A Tale of Two Lands Down Under

While it can, North Carolina should enjoy the coastal sand it's sticking its head into on climate change

As I write this, it’s a chilly, misty January day in Charlotte, a great day to kick back with a good book, some coffee and Tchaikovsky’s Fifth on Spotify, and it’s hard to remember those convection-oven days in late June and early July when the temperature reached 104 (maybe higher). At the time, I was in Nashville, which topped up at 109. No surprise, then, that 2012 was the hottest year on record in the continental United States, and that this news has been received with a giant collective shrug.

Not so among our Antipodean brothers and sisters, who are trying to endure an Australia on fire. Now, Australians are renowned for their insouciance in the face of all kinds of natural horrors — they refer to venomous snakes, of which they have plenty, as “wiggly-sticks,” and I am not making that up — but even the Aussies seem a bit freaked:

“The current heat wave — in terms of its duration, its intensity and its extent — is unprecedented in our records,” said the Bureau of Meteorology’s manager of climate monitoring and prediction, David Jones.

“Clearly, the climate system is responding to the background warming trend. Everything that happens in the climate system now is taking place on a planet which is a degree hotter than it used to be.”

As the warming trend increased over coming years and decades, record-breaking heat would become more common, Dr Jones said.

“We know that global climate doesn’t respond monotonically — it does go up and down with natural variation. That’s why some years are hotter than others because of a range of factors. But we are getting many more hot records than we’re getting cold records. That’s not an issue that is explained away by natural variation.”

Oddly, Dr. Jones’ acknowledgement of the obvious seems not to have occasioned howls of “fraud!” among the more conservative figures in Australian public life, perhaps because they are sane, or because they can detect what’s in front of their faces. It’s already the weekend Down Under, and temperatures in the vast interior are expected to near 50 degrees Celsius, well into the 120s Fahrenheit. We’re talking Death Valley-in-August, climate map-altering, smart phone-jeopardizing heat the likes of which even the Outback isn’t accustomed to.

So what does this have to do with us folks in the Cackalackies? You might remember some other climate news from the summer:

A new law in North Carolina will ban the state from basing coastal policies on the latest scientific predictions of how much the sea level will rise, prompting environmentalists to accuse the state of disrespecting climate science.

The law has put the state in the spotlight for what critics have called nearsightedness and climate change denial, but its proponents said the state needed to put a moratorium on predictions of sea level rise until scientific techniques improve.

The law was drafted in response to an estimate by the state’s Coastal Resources Commission (CRC) that the sea level will rise by 39 inches in the next century, prompting fears of costlier home insurance and accusations of anti-development alarmism among residents and developers in the state’s coastal Outer Banks region.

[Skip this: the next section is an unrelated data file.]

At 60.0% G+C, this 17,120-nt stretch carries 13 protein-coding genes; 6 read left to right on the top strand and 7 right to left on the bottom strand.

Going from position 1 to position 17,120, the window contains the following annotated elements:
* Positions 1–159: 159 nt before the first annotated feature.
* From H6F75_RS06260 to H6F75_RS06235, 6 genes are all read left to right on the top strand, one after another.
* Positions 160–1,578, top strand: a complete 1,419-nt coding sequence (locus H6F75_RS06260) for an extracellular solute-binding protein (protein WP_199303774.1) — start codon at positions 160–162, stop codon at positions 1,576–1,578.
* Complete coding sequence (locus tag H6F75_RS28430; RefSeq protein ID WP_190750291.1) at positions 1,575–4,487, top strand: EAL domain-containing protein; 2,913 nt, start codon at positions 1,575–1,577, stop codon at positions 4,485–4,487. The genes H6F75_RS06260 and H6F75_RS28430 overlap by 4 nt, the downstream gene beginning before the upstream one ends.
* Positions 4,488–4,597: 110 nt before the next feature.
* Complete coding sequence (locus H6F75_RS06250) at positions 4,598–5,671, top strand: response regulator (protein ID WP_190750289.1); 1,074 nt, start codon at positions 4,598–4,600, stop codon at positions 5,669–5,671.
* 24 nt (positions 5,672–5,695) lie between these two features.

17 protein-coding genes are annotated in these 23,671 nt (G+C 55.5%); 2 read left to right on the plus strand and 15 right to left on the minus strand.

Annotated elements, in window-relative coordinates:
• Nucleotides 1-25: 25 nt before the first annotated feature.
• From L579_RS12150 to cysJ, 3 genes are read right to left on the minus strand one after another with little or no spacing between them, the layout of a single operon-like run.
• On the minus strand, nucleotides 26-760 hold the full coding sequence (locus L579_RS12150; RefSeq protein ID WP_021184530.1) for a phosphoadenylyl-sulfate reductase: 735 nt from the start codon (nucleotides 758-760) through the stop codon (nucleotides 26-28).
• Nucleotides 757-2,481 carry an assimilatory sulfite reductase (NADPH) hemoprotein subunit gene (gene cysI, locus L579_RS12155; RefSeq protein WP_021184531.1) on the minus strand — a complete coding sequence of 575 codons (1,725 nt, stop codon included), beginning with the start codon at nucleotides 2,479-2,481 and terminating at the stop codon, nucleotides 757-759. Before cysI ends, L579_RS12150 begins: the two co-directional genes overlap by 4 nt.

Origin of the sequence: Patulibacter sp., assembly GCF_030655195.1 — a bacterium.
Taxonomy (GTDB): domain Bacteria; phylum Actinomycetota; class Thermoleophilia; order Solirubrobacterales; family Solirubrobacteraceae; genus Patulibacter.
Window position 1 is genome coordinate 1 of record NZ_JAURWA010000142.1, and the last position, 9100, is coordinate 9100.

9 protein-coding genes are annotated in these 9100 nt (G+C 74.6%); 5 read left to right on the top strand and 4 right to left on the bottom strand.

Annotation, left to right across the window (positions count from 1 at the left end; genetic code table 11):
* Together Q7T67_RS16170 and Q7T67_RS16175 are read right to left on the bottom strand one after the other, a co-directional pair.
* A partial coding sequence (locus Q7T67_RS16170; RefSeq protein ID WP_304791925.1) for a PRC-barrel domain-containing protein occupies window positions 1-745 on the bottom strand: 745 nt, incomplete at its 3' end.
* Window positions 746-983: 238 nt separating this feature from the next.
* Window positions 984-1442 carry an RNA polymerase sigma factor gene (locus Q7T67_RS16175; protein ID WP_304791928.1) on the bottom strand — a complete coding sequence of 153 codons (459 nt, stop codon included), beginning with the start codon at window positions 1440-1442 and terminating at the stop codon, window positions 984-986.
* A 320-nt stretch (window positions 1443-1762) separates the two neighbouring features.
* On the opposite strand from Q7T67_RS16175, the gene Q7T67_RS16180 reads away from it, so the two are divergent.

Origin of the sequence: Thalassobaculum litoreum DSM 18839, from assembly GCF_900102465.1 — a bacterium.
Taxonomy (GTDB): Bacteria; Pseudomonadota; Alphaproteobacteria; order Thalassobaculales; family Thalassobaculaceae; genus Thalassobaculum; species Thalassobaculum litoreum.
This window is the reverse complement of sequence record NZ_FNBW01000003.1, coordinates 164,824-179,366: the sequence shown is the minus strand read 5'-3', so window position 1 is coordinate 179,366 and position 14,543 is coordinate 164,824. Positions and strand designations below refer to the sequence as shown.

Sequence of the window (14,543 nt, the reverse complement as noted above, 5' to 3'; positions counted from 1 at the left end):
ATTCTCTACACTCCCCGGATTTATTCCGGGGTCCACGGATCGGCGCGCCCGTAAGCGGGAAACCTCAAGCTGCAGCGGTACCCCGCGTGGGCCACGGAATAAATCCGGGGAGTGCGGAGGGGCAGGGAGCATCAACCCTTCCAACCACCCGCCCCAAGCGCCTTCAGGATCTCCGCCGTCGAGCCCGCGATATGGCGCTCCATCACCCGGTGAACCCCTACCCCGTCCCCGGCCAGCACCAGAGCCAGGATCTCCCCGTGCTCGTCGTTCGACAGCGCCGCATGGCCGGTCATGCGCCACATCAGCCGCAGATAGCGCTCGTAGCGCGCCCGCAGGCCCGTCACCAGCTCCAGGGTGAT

Democratic Gov. Bev Perdue had until Thursday to act on the bill known as House Bill 819, but she decided to let it become law by doing nothing …

The law, which began as a routine regulation on development permits but quickly grew controversial after the sea-level provision was added, restricts all sea-level predictions used to guide state policies for the next four years to those based on “historical data.”

Which is a neat trick, like calculating the terminal velocity of a rock dropped from a mile up based only on data from the first 200 feet. But it seems to have worked for everybody concerned in Raleigh, even the recently departed Democratic governor, who left the CRC, and all of us, this thoughtful parting gift:

Former Gov. Bev Perdue appointed to the Coastal Resources Commission one of the leaders of the group behind legislation to slow sea-level rise forecasting in the state.

Larry Baldwin of Carteret County is a leader of NC-20, a coastal economic group critical of climate change science. NC-20 pushed to have the state calculate sea-level rise based only on historical events rather than predictions of accelerated increases…

Baldwin is vice president of Land Management Group, a company that does environmental consulting and has lots of contact with the Army Corps of Engineers and the Department of Environment and Natural Resources about coastal development rules. Baldwin said some coastal county officials wanted him on the commission to fill the “coastal development” slot.

“I know they were concerned about trying to get as much balance as possible,” he said.

Terrific. For balance’s sake, I’d be happy to submit an amicus brief to the commission arguing that, to me, that 104-degree high from July was really 54. Reasonable people can find a way to split the difference. The John Locke Foundation, bless ‘em, continues to do God’s and the Koch Brothers’ work on this issue. Meanwhile, nothing to get riled up over, but Climate Central, an independent organization of scientists and journalists that monitors climate change, projects a better than one-in-six chance that by 2060, the level of the Cape Fear River at Wilmington will be five feet higher than it is today.

Categories: Poking the Hornet’s Nest